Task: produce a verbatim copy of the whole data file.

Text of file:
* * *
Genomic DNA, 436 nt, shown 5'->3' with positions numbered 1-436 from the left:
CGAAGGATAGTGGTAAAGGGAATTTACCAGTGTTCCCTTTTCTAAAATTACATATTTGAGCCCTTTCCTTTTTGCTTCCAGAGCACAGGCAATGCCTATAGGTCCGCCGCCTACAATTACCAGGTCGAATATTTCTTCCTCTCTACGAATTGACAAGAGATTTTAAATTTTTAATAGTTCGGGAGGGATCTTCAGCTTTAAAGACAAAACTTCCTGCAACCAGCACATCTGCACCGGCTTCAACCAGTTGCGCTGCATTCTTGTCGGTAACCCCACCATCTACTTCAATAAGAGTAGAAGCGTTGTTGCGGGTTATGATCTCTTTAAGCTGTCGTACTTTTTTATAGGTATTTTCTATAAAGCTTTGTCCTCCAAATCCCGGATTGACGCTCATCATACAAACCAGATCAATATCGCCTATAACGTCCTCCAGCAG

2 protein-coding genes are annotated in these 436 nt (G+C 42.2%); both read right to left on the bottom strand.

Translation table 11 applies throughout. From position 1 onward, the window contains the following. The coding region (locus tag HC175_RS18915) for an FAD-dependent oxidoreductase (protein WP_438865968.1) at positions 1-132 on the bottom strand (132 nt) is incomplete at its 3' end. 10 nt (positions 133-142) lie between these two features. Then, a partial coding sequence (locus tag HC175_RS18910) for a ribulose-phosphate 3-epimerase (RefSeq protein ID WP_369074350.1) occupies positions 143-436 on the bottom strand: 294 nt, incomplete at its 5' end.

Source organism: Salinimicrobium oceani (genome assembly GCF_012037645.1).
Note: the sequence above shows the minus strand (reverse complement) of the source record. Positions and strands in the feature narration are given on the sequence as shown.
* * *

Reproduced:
Genomic DNA, 436 nt, shown 5'->3' with positions numbered 1-436 from the left:
CGAAGGATAGTGGTAAAGGGAATTTACCAGTGTTCCCTTTTCTAAAATTACATATTTGAGCCCTTTCCTTTTTGCTTCCAGAGCACAGGCAATGCCTATAGGTCCGCCGCCTACAATTACCAGGTCGAATATTTCTTCCTCTCTACGAATTGACAAGAGATTTTAAATTTTTAATAGTTCGGGAGGGATCTTCAGCTTTAAAGACAAAACTTCCTGCAACCAGCACATCTGCACCGGCTTCAACCAGTTGCGCTGCATTCTTGTCGGTAACCCCACCATCTACTTCAATAAGAGTAGAAGCGTTGTTGCGGGTTATGATCTCTTTAAGCTGTCGTACTTTTTTATAGGTATTTTCTATAAAGCTTTGTCCTCCAAATCCCGGATTGACGCTCATCATACAAACCAGATCAATATCGCCTATAACGTCCTCCAGCAG

2 protein-coding genes are annotated in these 436 nt (G+C 42.2%); both read right to left on the bottom strand.

Translation table 11 applies throughout. From position 1 onward, the window contains the following. The coding region (locus tag HC175_RS18915) for an FAD-dependent oxidoreductase (protein WP_438865968.1) at positions 1-132 on the bottom strand (132 nt) is incomplete at its 3' end. 10 nt (positions 133-142) lie between these two features. Then, a partial coding sequence (locus tag HC175_RS18910) for a ribulose-phosphate 3-epimerase (RefSeq protein ID WP_369074350.1) occupies positions 143-436 on the bottom strand: 294 nt, incomplete at its 5' end.

Source organism: Salinimicrobium oceani (genome assembly GCF_012037645.1).
Note: the sequence above shows the minus strand (reverse complement) of the source record. Positions and strands in the feature narration are given on the sequence as shown.